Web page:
Days before Jim was scheduled to leave for Paris to begin his program at the clinic, Ivonne told him she was four months pregnant with their second child. She had waited to tell him, fearful that he might change his plans if he knew.
Jim was excited at the news, unexpected as it was. Ivonne's due date was not until March, so Jim figured he would be walking long before the baby was born.
Alone in Paris, Jim was no match for the glooms. His French was spotty and he was shy with people.
Ivonne and Giselle accompanied Jim to Paris to help him settle in. Once they left, Jim was alone in a small unadorned room in a businessman's hotel in an out-of-the way corner of the city. He had his copy of 501 French Verbs, a few recent snapshots of his family taped to the wall by his laptop computer, and a partial view out his window of a drab plaza full of people rushing to get someplace else.
Against this, Jim was no match for "the glooms," as he called them. His French was spotty, and he didn't mix easily with people. He didn't like going into the center of the city -- cabs were expensive, the subway had few elevators for wheelchairs and even fewer that worked.
This was a form of torture for Jim. He knew all the places he would go if getting there weren't so difficult. He'd eat at Chartier, where the taciturn waiters add up your check on the corner of the tablecloth. He'd watch the sun go down from the steps of Sacre Coeur at the top of Montmartre. He'd poke his nose inside the food shops along Rue Lepic or stop for a glass of "Seize Soixante-quatre," the national beer.
Even if he were willing to endure the inconvenience, he saw no point in doing things alone, especially in a city that he loved.
All he had to focus on were his three weekly visits to the clinic.
Jean-Paul Schoenstein, left, and Dr. Domenico Menager, center, took a special interest in Jims case. In mid-December 2001, after several setbacks with the fit of the sockets, they found a method that suited Jim.
When Jim first arrived at the clinic, his prosthetist, Jean-Paul Schoenstein, the most veteran of the legmakers at the center, quickly attached a new set of knees and feet to the sockets Bill Copeland had made.
Schoenstein changed the alignment of the shins in relation to the sockets so that Jim didn't need to bow his back to stand straight. Most dramatically, he restored Jim to within a couple of inches of his original height.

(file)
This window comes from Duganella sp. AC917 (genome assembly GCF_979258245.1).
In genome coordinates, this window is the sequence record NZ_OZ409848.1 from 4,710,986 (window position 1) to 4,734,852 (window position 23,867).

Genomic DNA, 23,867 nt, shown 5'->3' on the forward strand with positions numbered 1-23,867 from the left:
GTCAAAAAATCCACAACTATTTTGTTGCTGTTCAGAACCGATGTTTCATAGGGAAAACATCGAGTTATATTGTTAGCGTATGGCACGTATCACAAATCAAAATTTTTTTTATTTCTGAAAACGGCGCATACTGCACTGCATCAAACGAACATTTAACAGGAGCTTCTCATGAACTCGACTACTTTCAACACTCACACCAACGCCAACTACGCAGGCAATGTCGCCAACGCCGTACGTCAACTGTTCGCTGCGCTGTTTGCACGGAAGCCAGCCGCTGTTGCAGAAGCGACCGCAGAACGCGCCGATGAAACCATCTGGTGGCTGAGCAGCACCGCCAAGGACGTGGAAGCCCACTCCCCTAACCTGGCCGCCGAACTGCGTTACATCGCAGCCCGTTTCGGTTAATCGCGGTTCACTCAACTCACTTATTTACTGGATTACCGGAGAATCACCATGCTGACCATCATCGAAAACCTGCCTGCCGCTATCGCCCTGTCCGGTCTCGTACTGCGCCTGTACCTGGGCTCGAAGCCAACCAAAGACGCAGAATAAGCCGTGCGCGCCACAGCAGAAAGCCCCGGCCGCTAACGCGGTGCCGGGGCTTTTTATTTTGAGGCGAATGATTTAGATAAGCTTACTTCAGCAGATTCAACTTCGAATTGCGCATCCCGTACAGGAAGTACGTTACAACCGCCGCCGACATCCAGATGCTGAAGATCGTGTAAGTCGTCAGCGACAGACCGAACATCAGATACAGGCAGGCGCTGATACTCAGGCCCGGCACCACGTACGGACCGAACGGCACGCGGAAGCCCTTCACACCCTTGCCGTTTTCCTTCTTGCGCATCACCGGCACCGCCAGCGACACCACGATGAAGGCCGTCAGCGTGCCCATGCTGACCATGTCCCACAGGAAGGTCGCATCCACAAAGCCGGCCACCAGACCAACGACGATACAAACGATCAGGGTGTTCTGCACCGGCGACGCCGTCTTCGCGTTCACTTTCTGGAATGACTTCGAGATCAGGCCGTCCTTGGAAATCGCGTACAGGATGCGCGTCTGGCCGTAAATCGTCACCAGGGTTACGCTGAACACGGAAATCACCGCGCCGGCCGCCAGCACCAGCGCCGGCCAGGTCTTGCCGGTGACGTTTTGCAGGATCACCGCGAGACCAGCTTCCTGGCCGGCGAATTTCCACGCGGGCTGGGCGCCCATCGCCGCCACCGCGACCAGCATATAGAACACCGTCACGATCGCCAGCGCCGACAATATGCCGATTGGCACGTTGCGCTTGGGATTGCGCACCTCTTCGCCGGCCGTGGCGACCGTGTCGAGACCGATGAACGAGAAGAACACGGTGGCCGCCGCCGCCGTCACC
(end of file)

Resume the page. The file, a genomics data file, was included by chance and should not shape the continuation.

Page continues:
Such was Jim's confidence in Schoenstein that he didn't blink at the sudden increase in height and the simultaneous addition of knees. Months earlier, Jim had been upset when Bill Copeland had made a similar adjustment. What Jim viewed as a reckless miscalculation in Bill's office was now evidence of the center's admirable frugality. Going straight to full height meant not having to make several sets of prostheses, Jim reasoned.
Jim used these hybrid legs to practice walking while Schoenstein worked on crafting an original set of sockets. I was in Paris at the end of Jim's second week when Schoenstein presented him with a pair of plaster etudes (studies) that would serve as the models for the new pair of legs.
Unlike the last set of sockets Bill made, which used the pin-locking system, these new legs employed the nylon-bag method to pull on the sockets. This was the same system Jim had askedBill to abandon because it was too difficult to put on. Jim was so happy with the way these new sockets fit, that he did not question the decision to use a method he had once rejected.
"These are so much better," Jim told Schoenstein, who spoke only a few words of English.
Minor problems existed, to be sure. The right socket was pinching him in the groin.
"Ca fait mal?" Schoenstein said. "Does it hurt?"
"C'est un peu . . . too much," Jim said. "This is impossible for me to do in French."
Language, or the lack of it, was a real barrier for Jim. It turned sessions with Schoenstein into exercises in sign language and pidgin French. Combined with Jim's awkwardness in public, it isolated him from others at the clinic. Jim would rather eat lunch alone than risk ruining a meal in an attempt to understand verb tenses and vocabulary.
But Jim wasn't beyond attempting a bit of bilingual humor.
His first stop each morning was the receptionist's desk, where he would collect his fiche de circulation, a daily registration card. Except Jim would ask for his poisson de circulation, which baffled the receptionist. Jim explained the French word fiche sounds like the English word "fish," which in French is poisson. Voila, a bilingual pun.
From then on the receptionist would hand him the card, saying, "Votre poisson, Monsieur Mee-laire."
Jim was the only patient at the clinic from the United States; most of the other foreign patients were from other French-speaking countries such as Algeria. Some staff members referred to Jim not unkindly as "our American celebrity."
The violence and severity of Jim's injuries set him apart, too.
As in the United States, most of the clinic's older patients had suffered amputations because of vascular problems or diabetes rather than trauma. The traumatic amputees tended to be young men who had lost one leg, and sometimes an arm, in motorcycle accidents. And, as is the case in the United States, Jim was one of a small minority of double above-the-knee amputees.
By the end of Jim's third week, Schoenstein presented him with a more refined, though still provisional, pair of legs with knees and fiberglass sockets. They offered Jim his first chance to compare Bill craftsmanship with that of his French counterparts.
"It's a win. Best sockets I have had yet, and I am very happy," Jim wrote in an e-mail to his friends in the Europe and the United States. Bill was on the list, too. "The whole question of donning them remains to be dealt with, but for now I am satisfied to be able to walk pain-free."
"After almost two years of work, searching and misery in the U.S., I only wish I had come here sooner."